Labour intensive clients - what would you do?

8 replies
I'm not sure if I'm actually asking something here or just letting off steam, but this man is driving me mad. I've always offered and given full support with everything I've sold, and truly believe that the only silly question is one that hasn't been asked. However, the amount of questions coming from this particular client are far in excess of any that are asked by other clients - every time I've opened my inbox for the last week he seems to be there, with an enquiry that almost always involves SCREECHING CAPITAL LETTERS and EXCESSIVE EXCLAMATION MARKS!!!!! It's not unusual to hear from him three or four times an hour.

I feel I'm being asked to do everything short of run his new website business for him, and am fully expecting his next move to be an attempt to suck my blood through one of his USB ports. As a result, my other clients won't be getting my full attention (not least because I'm probably going to walk away from the PC and spend the next two hours hitting pillows hard). He now appears to have lost his password ('none of THEM WORK!!!!!!!!!!' - I don't know how many he thinks he's got there for one wordpress installation). This is not something I'd find difficult to resolve, but I can't help wondering 'what next?'

In four years of online business, I've never encountered anyone quite like him. It's very tempting to refund him, delete his account and block his e-mails, but that's not my style. What would you do? Furthermore, it occurs to me that I might be the one being unreasonable here. What do you think?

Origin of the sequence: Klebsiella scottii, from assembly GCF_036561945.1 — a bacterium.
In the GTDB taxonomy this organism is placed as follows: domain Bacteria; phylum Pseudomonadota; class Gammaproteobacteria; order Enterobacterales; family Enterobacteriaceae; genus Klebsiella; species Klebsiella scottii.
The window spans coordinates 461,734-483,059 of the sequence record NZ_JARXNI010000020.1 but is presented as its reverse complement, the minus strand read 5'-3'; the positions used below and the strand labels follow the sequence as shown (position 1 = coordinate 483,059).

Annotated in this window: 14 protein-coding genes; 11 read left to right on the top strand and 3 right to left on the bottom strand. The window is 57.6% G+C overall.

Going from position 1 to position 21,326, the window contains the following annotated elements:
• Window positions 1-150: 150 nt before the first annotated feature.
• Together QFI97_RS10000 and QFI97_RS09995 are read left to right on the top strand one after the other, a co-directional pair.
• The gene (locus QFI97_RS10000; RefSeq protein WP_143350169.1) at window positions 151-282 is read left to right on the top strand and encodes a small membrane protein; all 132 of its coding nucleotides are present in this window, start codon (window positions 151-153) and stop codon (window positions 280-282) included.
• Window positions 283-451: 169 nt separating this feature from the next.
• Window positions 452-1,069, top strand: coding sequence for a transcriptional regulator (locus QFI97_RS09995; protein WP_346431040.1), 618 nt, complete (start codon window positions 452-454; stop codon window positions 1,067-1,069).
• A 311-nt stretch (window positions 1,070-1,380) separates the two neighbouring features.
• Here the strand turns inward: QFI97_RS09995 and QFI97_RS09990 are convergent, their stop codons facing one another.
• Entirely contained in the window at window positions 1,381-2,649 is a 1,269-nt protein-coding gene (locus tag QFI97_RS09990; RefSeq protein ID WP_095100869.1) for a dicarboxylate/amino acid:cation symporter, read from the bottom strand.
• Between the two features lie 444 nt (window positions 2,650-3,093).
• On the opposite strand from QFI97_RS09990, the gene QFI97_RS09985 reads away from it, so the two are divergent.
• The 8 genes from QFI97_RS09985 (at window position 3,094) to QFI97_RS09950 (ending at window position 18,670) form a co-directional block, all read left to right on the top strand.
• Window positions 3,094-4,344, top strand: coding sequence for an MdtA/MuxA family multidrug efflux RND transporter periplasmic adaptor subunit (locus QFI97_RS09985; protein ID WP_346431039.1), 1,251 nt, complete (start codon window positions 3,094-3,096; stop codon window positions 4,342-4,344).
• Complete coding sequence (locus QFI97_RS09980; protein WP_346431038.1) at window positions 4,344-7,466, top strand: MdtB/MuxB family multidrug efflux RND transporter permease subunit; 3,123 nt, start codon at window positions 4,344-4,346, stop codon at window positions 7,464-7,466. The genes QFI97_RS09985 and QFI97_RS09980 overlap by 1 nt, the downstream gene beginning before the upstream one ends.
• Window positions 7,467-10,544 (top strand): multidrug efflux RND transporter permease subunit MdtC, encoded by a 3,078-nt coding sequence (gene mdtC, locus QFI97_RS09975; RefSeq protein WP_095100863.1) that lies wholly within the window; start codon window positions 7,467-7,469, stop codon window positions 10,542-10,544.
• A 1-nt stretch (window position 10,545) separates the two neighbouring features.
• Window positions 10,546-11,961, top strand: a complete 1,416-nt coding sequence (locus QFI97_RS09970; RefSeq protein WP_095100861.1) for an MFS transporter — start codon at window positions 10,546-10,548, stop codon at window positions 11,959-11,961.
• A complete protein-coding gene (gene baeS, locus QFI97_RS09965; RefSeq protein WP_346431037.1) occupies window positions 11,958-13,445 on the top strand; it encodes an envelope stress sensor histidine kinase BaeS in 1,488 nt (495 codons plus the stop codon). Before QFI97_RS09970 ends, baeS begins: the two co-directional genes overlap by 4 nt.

Thanks. I'm off for a spot of pillow bashing...
#clients #intensive #labour
  • Profile picture of the author patfl
    I would refund and blacklist his email... Nobody has right to make somebody's else life a hell, not even a paid customer...
    {{ DiscussionBoard.errors[27052].message }}
  • Profile picture of the author Carlsbadd
    Take the time to get the client on the phone and disarm the situation. Many people are not as brave on the phone as they are through the keyboard.

    Also set up some rules with all your clients lilke, I answer emails between the hours of x and x I am located in x time zone, so please expect to hear back on your issues in that time.
    Part of running a business is training clients as to how your business is run.

    As I said I would set up a client call and if you can't get the issue resolved then refund and move on.
    Don't be afraid to tell the client he is being unreasonable, somtimes standing up to a bully will disarm them.
    {{ DiscussionBoard.errors[27075].message }}
    • Profile picture of the author Andyhenry
      The beauty of working online is that you can choose who you work with.

      My view is:

      It really comes down to how much you value your time and whether you believe you've provided reasonable support in relation to the expectation you set with your sales system.

      If you said "call me day or night and I'll be there for you until you're happy" that's one thing. If you said "I am available for a number of follow-up sessions" that could be different.

      So - Is this persons expectation reasonable?

      Do you feel you've lived up to your promises?

      The options then can be:

      1 - Readjust his expectations in line with what you want to be the new behaviour.

      2 - Accept that you may have given expectations which you weren't ready to follow through on and work out how to change things.